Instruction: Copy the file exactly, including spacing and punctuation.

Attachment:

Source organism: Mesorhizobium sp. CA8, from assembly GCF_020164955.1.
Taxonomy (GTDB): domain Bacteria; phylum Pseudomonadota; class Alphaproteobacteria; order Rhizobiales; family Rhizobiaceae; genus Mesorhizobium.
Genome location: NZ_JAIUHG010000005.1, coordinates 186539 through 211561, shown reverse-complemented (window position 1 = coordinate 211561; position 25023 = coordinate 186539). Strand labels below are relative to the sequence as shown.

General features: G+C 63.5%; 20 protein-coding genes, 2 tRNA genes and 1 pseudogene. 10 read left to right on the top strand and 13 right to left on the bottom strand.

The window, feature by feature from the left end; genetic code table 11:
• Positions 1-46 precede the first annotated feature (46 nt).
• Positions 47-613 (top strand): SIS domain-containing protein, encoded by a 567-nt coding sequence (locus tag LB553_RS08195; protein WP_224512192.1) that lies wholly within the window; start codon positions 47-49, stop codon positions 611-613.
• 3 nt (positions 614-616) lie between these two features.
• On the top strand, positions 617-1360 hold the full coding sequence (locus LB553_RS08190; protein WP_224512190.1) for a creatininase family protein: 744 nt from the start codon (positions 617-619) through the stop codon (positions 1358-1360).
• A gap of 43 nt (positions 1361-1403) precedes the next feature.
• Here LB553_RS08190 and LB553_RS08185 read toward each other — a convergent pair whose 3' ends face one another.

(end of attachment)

Source organism: Mesorhizobium sp. CA8, from assembly GCF_020164955.1.
Taxonomy (GTDB): domain Bacteria; phylum Pseudomonadota; class Alphaproteobacteria; order Rhizobiales; family Rhizobiaceae; genus Mesorhizobium.
Genome location: NZ_JAIUHG010000005.1, coordinates 186539 through 211561, shown reverse-complemented (window position 1 = coordinate 211561; position 25023 = coordinate 186539). Strand labels below are relative to the sequence as shown.

General features: G+C 63.5%; 20 protein-coding genes, 2 tRNA genes and 1 pseudogene. 10 read left to right on the top strand and 13 right to left on the bottom strand.

The window, feature by feature from the left end; genetic code table 11:
• Positions 1-46 precede the first annotated feature (46 nt).
• Positions 47-613 (top strand): SIS domain-containing protein, encoded by a 567-nt coding sequence (locus tag LB553_RS08195; protein WP_224512192.1) that lies wholly within the window; start codon positions 47-49, stop codon positions 611-613.
• 3 nt (positions 614-616) lie between these two features.
• On the top strand, positions 617-1360 hold the full coding sequence (locus LB553_RS08190; protein WP_224512190.1) for a creatininase family protein: 744 nt from the start codon (positions 617-619) through the stop codon (positions 1358-1360).
• A gap of 43 nt (positions 1361-1403) precedes the next feature.
• Here LB553_RS08190 and LB553_RS08185 read toward each other — a convergent pair whose 3' ends face one another.